Researchable supply constraints• Large productivity gaps by genotype (Mwacharo et al.,)• Breed choices/breeding services delivery: European, Mpwapwa, Sahiwal, Gir?• Feed: seasonality & quality• Health: e.g., important but unclear epid picture: benefits from ITM use /other AH techns• Interventions to grow formal milk market sector given low processing capacity utilisation (<25%) and reduce imports of processed milk• The role of farmer groups in facilitating access to input supply and milk marketing is very small• Main challenge for R&D: Value chain upgrading /expansion options that can be taken up by dev partners
Value Chain Outcomes (proposal list)Components Value chain outcomesInputs & Increased private sector /farmer group participation in inputs and servicesServices provision. Improved feed quality and increased quantity of feed (forage and concentrates) Increased access to affordable animal health careProduction Reduced seasonality in milk supply Increased milk off-take from existing herds in extensive areas Increased feed options available New more adaptable breeds introduced and accessible (e.g .,Gir cattle) Reduced yield gap for cows with under-exploited genetic potential Reduced disease risk and mortality, especially ECFTransport & Increased volume and proportion of processed milkProcessing Increased number of small-scale milk traders selling more milk Reduced transport and transaction costsMarketing Increased number of farmer groups engaged in milk marketing Reduced transactions costs Participating milk businesses enjoying price premiums from improved milk quality Higher milk volumes sold to more and profitable outlets More women participating in larger milk businesses and farmer organisations
Activities & partnerships• Past – 1998: SDC funded dairy sector appraisal (with SUA & Min of Livestock) – 2000: DFID funded research to improve informal milk markets while addressing milk-borne health risks (with SUA, ILRI RR# 19)• Ongoing/approved – ASARECA-PAAP funded pilot to scale out BDS schemes in Mwanza and Arusha /integrate informal into formal VC (with TDB) – ASARECA-LFP – Milk Marketing and value addition (quality and safety) – BMGF funded livestock data collection methods project – MiLKIT (recent scoping visit; stakeholder meeting with CRP3.7 soon) – CIAT recently initiated steps to build expertise on tropical forage research• Proposed (with probable ILRI involvement) – EADD 2, Irish Aid (with SUA), EPINAV(Norway, SUA), EAAPP (WB/IDA loan with ASARECA convening role)• Other key players/potential partners – TAMPA/TAMPRODA, ACT, LoL, HPI, MLDF Res Centres (e.g., Mpwapwa), FAO/UNDP ag value chains projects, AGRA’s “breadbaskets” partnerships
Objectives of new proposals MiLKIT (IFAD): Enhancing livelihoods through feed innovation and value chain development approaches (1.0m 3yrs) • Institutional strengthening: To strengthen use of VC and innovation approaches among dairy stakeholders to improve feeding strategies. • Productivity enhancement: To dev options for improved feeding • Knowledge sharing: To strengthen knowledge sharing mechanisms on feed development strategies at local, regional and international levelsIrishAid: Getting milk to market: res. on dairy hubs in Tanzania (0.5m/yr)• Generate and communicate evidence on business and organisational options for milk marketing in marginalised Tanzanian dairy households, and for associated service providers• Identify mechanisms for establishing micro and small enterprises, or appropriate links to the commercial sector for provision of inputs and services• Develop scalable dairy value chain interventions from pilots (TM bubs)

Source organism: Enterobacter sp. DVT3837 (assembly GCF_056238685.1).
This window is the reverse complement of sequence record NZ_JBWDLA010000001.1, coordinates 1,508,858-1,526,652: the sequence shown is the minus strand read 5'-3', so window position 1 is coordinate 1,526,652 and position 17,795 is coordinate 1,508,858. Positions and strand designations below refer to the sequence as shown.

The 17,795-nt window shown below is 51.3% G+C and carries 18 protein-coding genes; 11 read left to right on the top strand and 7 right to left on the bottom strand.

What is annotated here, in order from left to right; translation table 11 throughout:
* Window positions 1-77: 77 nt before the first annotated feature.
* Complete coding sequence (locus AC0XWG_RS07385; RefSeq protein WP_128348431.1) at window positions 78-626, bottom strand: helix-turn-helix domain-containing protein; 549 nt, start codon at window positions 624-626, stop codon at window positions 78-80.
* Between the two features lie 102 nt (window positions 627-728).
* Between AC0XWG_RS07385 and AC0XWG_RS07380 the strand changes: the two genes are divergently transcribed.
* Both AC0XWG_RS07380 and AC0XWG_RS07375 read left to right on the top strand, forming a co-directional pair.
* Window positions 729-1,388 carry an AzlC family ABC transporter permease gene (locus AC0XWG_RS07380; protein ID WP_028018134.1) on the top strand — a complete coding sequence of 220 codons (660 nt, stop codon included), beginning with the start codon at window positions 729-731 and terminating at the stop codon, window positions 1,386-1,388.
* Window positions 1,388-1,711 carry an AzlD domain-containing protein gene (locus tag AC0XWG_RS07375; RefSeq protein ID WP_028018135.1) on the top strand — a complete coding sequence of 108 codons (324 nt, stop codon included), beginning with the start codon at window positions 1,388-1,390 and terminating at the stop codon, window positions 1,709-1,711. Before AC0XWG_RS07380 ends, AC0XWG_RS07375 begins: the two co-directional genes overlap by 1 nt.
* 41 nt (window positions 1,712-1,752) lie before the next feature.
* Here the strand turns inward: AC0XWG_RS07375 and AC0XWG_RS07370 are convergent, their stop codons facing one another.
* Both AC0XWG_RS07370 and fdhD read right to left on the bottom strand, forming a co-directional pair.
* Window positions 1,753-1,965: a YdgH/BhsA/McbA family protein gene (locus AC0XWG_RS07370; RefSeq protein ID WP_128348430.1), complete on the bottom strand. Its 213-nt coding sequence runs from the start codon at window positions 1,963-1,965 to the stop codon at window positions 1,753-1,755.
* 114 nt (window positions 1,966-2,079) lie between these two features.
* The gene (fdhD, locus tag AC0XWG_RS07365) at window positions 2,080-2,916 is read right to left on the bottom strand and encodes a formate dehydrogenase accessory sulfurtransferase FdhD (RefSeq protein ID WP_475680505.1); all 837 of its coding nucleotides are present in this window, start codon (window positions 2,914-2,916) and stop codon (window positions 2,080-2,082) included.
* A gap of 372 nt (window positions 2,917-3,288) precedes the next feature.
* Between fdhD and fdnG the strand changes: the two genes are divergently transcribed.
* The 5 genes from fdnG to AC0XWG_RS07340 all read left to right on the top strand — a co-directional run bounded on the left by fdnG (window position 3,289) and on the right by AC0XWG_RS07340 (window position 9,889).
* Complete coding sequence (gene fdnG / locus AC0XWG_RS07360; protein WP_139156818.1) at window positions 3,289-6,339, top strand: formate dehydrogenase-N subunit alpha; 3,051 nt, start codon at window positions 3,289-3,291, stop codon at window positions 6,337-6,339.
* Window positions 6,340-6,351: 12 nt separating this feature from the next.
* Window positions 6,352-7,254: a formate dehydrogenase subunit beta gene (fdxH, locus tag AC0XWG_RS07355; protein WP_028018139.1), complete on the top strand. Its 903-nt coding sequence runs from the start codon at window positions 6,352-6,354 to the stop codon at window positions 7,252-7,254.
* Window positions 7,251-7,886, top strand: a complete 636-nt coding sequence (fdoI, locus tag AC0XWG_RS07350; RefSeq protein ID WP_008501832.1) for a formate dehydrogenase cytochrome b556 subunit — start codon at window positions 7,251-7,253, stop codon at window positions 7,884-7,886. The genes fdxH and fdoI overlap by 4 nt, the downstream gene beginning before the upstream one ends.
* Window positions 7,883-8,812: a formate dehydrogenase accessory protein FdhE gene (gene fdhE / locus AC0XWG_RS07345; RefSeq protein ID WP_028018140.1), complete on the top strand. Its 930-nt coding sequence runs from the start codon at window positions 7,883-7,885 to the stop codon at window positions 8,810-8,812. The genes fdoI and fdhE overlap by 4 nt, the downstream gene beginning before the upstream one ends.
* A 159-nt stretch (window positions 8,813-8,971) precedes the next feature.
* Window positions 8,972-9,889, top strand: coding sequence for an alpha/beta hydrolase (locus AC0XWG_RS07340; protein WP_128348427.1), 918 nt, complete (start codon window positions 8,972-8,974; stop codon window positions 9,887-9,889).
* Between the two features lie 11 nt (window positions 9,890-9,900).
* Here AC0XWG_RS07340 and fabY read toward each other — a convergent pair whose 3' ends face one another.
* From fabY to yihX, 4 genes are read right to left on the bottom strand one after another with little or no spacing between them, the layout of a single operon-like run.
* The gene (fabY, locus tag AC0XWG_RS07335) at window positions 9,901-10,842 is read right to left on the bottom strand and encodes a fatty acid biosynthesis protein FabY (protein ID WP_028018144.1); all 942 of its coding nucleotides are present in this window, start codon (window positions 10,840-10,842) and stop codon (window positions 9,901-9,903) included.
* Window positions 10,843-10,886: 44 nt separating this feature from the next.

Impact pathways and outcomesSub- Pathway Outcomecomponent2.1 Sectoral CRP3.7 works with partners to Consensus achieved among& Policy conduct analyses and generate national and regional policymakersAnalysis evidence and engage with regarding pro-poor policies and policymakers and stakeholders to investment strategies to support understand the whether and how the development of the 9 target value target value chain should be ‘enabled chains2.2 Value CRP3.7 works with R&D partners to Improved and increased public &Chain conduct field studies to identify private sector interventions beingAssessment opportunities, test best-bet strategies applied by development actors to and generate evidence to inform and support women and resource- stimulate development interventions poor value chain actors and for pro-poor upgrading of the target consumers, with lower ecological value chains footprint per unit produce2.3 Value CRP3.7 works with partners to identify Enhanced pro-poor value chainChain and test the principles and methods performance and more equitableInnovation that permit research to promote and distribution of benefits. replicate effective and sustained pro- poor change in value chains